Perfection vs. Persistence

young plant grow on the orange rock

If there’s one reason I’ve been able to do all the things I’ve done–like homeschool for 28 years, blog, run a household with a (very) large family–it’s because I’ve been persistent, rather than perfect. Perfection is overrated. It causes stress and discouragement for many of us, and it can be a form of fear and lack of self worth. Since I’ve had my perfectionist times just like everyone else, here are a few thoughts about perfection versus persistence:

Perfection paralyzes. We think that if we can’t do it perfectly, we can’t do it yet. Writing a blog, doing a workout, using a planner….they all languish on the “I need to do” list.

Persistence is doable, perfection is not. Perfection says you need to do an hour-long workout six days a week. Persistence says you can realistically, physically do a 15-minute workout four days a week. Or a 7-minute workout five days a week. Or whatever is realistic for you. Aim for progress, not perfection.

Persistence guards itself against perfection. Persistence understands that shooting for perfection is exhausting. Perfection drains joy and sets us up for burnout.

Persistence understands that it must be kind, while perfection is often unkind. Whether we’re expecting perfection from ourselves or our kids or our spouse, it can get ugly. To be persistent, we know we have to last over the long haul so we make allowances.

Perfection gets frustrated and discouraged…and quits. Persistence encourages itself when it must, and sets up systems to do so. For instance, someone who has a lot of weight to lose (like I did) can make a scrapbook of success stories from magazines or websites, reward themselves with new clothes at every size (hey, clearance and sales and thrift stores are cheap!) and set smaller goals along the journey. Everyone is different. Figure out how to motivate and encourage yourself, don’t wait for someone else to do it.

Persistence doesn’t look around and get jealous of others’ progress. Perfection compares itself constantly and feeds despair. When we get jealous of others, we don’t understand our own worth. And we’re usually comparing our faults with someone else’s strengths. To stay persistent, we have to keep our eyes on our own purpose.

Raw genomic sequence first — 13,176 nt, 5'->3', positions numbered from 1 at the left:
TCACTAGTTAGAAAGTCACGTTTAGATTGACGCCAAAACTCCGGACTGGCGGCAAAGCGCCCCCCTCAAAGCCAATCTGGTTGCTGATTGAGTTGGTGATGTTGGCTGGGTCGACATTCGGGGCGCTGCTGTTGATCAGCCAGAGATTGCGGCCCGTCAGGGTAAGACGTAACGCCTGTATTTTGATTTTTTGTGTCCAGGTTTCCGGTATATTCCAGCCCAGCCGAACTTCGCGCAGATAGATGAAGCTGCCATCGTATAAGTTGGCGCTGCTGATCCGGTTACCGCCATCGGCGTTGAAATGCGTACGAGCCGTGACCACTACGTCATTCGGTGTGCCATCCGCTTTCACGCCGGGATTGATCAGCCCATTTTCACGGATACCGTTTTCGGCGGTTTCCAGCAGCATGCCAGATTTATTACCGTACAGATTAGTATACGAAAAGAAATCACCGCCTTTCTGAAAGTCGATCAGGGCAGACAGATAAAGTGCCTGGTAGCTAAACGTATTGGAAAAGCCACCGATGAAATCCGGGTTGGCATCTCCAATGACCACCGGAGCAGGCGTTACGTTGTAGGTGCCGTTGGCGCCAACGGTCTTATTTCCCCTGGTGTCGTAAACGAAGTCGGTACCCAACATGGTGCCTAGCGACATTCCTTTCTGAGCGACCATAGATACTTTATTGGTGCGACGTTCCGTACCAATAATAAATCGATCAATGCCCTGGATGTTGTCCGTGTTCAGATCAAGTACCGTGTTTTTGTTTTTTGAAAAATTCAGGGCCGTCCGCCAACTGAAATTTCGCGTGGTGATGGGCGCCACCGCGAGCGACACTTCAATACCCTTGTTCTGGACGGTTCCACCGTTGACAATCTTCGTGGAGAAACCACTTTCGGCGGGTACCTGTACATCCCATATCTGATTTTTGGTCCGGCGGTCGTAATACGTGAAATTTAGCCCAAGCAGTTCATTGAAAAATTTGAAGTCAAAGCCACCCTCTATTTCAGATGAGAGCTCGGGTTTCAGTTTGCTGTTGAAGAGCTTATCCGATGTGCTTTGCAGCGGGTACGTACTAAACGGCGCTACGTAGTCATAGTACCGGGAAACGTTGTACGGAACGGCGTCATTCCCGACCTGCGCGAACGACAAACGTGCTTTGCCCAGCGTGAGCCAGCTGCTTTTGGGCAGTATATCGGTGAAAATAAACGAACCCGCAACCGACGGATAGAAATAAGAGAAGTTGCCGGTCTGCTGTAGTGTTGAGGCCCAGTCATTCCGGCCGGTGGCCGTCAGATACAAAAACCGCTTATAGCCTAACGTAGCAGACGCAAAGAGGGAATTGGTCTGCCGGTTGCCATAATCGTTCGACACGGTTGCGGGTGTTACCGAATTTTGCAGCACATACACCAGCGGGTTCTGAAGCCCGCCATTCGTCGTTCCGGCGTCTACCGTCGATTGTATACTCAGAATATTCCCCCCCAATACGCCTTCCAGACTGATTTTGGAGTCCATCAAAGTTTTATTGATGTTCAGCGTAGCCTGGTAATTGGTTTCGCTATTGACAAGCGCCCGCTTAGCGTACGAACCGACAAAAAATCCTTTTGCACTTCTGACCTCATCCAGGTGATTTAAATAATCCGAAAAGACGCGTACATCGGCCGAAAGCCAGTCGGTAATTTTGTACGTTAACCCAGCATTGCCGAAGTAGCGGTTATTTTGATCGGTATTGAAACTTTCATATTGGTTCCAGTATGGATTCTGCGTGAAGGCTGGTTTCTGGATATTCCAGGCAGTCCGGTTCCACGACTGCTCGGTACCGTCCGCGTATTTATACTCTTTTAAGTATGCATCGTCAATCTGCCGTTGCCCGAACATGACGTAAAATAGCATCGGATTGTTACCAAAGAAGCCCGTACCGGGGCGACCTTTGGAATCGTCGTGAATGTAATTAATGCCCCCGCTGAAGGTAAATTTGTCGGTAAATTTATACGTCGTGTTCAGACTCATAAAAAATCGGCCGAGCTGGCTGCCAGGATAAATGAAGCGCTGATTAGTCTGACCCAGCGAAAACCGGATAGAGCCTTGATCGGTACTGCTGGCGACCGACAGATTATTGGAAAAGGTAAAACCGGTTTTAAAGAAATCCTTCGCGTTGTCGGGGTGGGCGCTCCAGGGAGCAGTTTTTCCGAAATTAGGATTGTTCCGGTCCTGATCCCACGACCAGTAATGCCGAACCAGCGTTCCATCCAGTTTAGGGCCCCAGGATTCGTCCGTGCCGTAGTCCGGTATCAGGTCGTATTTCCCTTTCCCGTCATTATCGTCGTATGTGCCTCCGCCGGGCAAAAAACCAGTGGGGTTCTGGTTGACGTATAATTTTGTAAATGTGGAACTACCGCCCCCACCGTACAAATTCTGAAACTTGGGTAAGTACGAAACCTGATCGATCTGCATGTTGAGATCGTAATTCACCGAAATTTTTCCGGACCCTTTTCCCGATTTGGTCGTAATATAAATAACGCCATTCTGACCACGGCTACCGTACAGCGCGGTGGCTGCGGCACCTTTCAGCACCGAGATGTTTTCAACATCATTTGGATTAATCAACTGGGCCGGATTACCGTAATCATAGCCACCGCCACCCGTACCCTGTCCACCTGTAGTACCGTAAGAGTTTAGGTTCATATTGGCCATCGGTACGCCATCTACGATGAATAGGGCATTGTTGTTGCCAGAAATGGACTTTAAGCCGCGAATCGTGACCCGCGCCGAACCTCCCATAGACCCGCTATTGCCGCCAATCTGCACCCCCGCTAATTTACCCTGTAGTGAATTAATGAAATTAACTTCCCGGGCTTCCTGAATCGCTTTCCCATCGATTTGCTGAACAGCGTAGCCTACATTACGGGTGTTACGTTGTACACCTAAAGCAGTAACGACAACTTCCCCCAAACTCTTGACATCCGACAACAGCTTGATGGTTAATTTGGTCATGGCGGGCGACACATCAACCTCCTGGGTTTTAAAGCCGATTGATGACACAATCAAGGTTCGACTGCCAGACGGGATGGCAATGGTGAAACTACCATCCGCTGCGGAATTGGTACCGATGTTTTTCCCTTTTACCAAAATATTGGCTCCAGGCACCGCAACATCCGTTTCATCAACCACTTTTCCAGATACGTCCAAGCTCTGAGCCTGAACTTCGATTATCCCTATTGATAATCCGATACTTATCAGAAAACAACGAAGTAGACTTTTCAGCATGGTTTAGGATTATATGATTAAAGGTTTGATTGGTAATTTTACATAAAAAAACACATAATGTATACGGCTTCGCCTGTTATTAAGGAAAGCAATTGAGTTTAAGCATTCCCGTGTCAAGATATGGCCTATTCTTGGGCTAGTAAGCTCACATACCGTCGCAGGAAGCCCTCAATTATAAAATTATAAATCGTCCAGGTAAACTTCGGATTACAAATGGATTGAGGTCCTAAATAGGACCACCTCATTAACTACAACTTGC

Take the pressure off. Don’t try to be perfect, be persistent. If you fall down, get back up. If you stop, start back up. Don’t make it hard or complicated. Just begin again and keep going. No perfection required.

How do you shift gears when perfection starts to get the best of you? How do you stay persistent?


  1. Perfect timing! Seriously! This is our first day of home schooling–like our I think our 19th year, and for the first time I was feeling incompetent, anxious, “you aren’t able” this year. So I concentrated on verses from the Word on HELP, had a family meeting and prayer and now am feeling much more peace. I have a perfectionist bent but now TOTALLY embrace persistence. Thank you and have a great day!

    1. Charlotte Siems says:

      Denise, sometimes I tell my kids “it doesn’t have to be fun but it does have to be done,” and we could say “it doesn’t have to be perfect but it does have to be done.” Of course that doesn’t rhyme so it’s not quite as effective, but you get the idea, lol

    1. Charlotte Siems says:

      Glad you liked it, Steph!

  2. This is exactly what I needed to hear. I go through waves of being behind in what I need to get done — sometimes a little behind, sometimes a lot behind, sometimes hit-the-ocean-floor behind. Whenever I start getting more behind, I think it will get better if I just leave out my workout for the day. But those lost workouts can not be made up! So I did a quick 15-minute workout, sweating from every pore, and feel invigorated for the rest of the day 🙂 Thank you!

    1. Charlotte Siems says:

      GOOD for you, Amberly!! A short workout DONE beats a long workout not done because we’re overwhelmed or busy! 🙂

  3. So instead of thinking about “which workout” and finding the right one, I’m just going to go in there & do More Chair or Broom. That gets ‘something’ done. Sure beats what I’ve gotten done so far.

    1. Teresa Murray says:

      Thanks for sharing this, Charlotte! We are called to be faithful, regardless of the outcome.
      Do you have any advice for when you hit a plateau with weight loss and inch loss? I am getting discouraged, though still ttapping 4 to 5 times a week and eating very healthy. I have had hyperthyroid issues with pregnancy but now things seem to have gone the other way. Thanks! Teresa

    2. Charlotte Siems says:

      GREAT idea, Lois! Get ‘er done!

  4. I noticed that my perfectionism kicks in when l am over tired and really need to rest. I try to rest now when I feel the need to have eveything “just so”. When I create plans or a to do list and I am tired, they are a mile long and impossible to accomplish. My first TTapp workout is on my schedule for today! Hopefully, will add to my ways to recharge and go with the flow.

    1. Charlotte Siems says:

      Angie, I love that you’re learning to “notice” and work with your need to care for yourself!

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